Needs more brains if you ask me.
Need For Speed is one of those movies that feels like pressing on the gas pedal. You get a good kick out of it at first, but it doesn’t take long for it to run on empty.
Based loosely on the video game series of the same name, Need For Speed stars Aaron Paul (Breaking Bad’s Jesse Pinkman) as Tobey Marshall, a car mechanic whose prowess at street racing precedes that of Dom Toretto from Fast and Furious. When Tobey’s closest friend Pete (Harrison Gilbertson) is killed in a race against his wealthy rival Dino Brewster (Dominic Cooper), Marshall sets out in a race across the country to find Brewster and make him pay for what he has done.
Directed by Scott Waugh, the filmmaker behind the 2011 war drama Act Of Valor, Need For Speed is a typical Hollywood sports car movie with the typical ingredients you’d expect: a lot of action, few brains, even less wit and an over-dependence on formulaic Hollywood cheese
The screenplay is unbearably generic, to the point where groaning in disbelief is almost a reflex. In the first 20 minutes, we get every racing movie cliché you could possibly find in the handbook, from the underdog street racer stereotype to the prolifically rich and jerk of a rival to the underdog getting framed for a crime that he didn’t commit, seeking revenge on his transgressor. I wonder where we’ve seen that before?
Oh, is this movie bad. From the movie’s first scenes to its very last, it’s a predictable farce that can be easily foreseeable if you’ve seen any street racing movie ever. Case in point: Would I be really giving away any spoilers if I offer that A) Marshall makes it into the final race, B) He beats Brewster in a tedious scene that’s supposed to be the climax and C) He gets a beautiful girl in his arms? Please look at that, and tell me that doesn’t remind you of The Fast and the Furious franchise.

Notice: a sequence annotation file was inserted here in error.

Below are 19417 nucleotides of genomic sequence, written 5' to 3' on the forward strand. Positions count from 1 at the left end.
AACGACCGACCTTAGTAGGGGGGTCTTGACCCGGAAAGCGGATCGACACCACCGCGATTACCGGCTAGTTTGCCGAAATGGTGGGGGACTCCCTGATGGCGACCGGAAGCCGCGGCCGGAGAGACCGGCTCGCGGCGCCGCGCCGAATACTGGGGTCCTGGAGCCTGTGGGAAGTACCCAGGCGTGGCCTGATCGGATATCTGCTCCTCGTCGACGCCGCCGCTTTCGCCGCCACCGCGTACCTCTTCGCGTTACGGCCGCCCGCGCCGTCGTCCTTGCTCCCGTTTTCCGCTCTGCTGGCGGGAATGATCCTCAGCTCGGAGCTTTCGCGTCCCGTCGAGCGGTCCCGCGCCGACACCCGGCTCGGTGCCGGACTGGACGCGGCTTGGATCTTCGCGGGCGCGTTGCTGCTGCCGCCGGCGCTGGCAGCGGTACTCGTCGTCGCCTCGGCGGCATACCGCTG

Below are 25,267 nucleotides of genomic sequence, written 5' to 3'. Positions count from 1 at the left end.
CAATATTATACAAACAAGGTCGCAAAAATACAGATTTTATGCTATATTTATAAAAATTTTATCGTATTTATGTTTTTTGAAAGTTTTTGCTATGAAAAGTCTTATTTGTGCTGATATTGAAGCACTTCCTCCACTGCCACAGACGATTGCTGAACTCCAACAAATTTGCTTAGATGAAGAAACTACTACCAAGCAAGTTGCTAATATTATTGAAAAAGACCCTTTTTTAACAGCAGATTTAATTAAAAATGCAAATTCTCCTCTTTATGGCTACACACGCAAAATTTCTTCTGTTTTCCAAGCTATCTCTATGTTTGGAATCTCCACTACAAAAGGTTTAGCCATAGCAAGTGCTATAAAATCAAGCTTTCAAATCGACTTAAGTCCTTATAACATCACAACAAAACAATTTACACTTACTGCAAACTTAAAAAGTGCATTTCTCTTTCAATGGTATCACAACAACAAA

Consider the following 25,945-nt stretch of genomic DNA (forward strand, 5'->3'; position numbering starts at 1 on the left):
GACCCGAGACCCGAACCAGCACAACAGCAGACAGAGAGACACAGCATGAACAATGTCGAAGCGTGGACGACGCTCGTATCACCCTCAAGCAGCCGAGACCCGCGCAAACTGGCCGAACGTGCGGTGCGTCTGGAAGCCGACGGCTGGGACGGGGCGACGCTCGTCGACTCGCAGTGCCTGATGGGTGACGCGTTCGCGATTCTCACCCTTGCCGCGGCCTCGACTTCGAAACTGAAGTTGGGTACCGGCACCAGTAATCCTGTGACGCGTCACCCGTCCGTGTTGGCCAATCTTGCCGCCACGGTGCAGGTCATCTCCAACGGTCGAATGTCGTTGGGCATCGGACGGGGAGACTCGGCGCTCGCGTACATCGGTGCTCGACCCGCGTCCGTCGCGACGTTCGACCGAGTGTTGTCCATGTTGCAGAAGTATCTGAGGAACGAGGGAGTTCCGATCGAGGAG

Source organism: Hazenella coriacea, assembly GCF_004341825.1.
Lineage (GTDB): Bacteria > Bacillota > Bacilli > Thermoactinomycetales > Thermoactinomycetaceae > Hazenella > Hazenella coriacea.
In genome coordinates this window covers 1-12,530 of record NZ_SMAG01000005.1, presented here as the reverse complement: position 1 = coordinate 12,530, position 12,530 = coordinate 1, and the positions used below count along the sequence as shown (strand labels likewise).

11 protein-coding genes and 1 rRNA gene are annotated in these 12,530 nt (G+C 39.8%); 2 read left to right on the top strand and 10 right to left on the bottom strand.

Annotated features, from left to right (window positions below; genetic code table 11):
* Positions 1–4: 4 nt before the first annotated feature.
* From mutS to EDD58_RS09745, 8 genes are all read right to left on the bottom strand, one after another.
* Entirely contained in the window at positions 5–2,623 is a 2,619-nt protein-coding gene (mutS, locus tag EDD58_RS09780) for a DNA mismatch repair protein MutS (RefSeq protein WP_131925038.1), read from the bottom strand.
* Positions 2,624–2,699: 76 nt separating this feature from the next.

The movie might have been decent if the performances were worth anything more than a ukulele pick. Look at all of the names that are in this movie: Dominic Cooper, Imogen Poots, Michael Keaton, Aaron Paul. All great and talented actors, whose versatility of projects range from Batman and 28 Weeks Later to Captain America: The First Avenger and “Breaking Bad”. Their roles in this movie are wasted because they are mostly shoved aside for the (dis)pleasure of preposterous stunts, relentless engine revving and unbearably bad CGI animation. The fire effects that can be seen in one scene are so laughably bad that the video game looks more realistic.
The only thing I give the movie credit for is its third act, which is surprisingly affectionate. Dare I say that it may be poetic? No, that would be giving the movie too much credit. Still, it carries a very humble message about it, a grounded and reassuring statement that everything is going to be all right, even if things don’t initially seem that way. This end scene was surprisingly touching and relevant, elevating the movie above its mediocrity, although temporarily.
That still doesn’t change what we have here, though. Need For Speed is a predictable, standard, run-of-the-mill action farce with no surprises or original ideas. It’s almost like playing a video game, except you’re watching the filmmaker play it for you.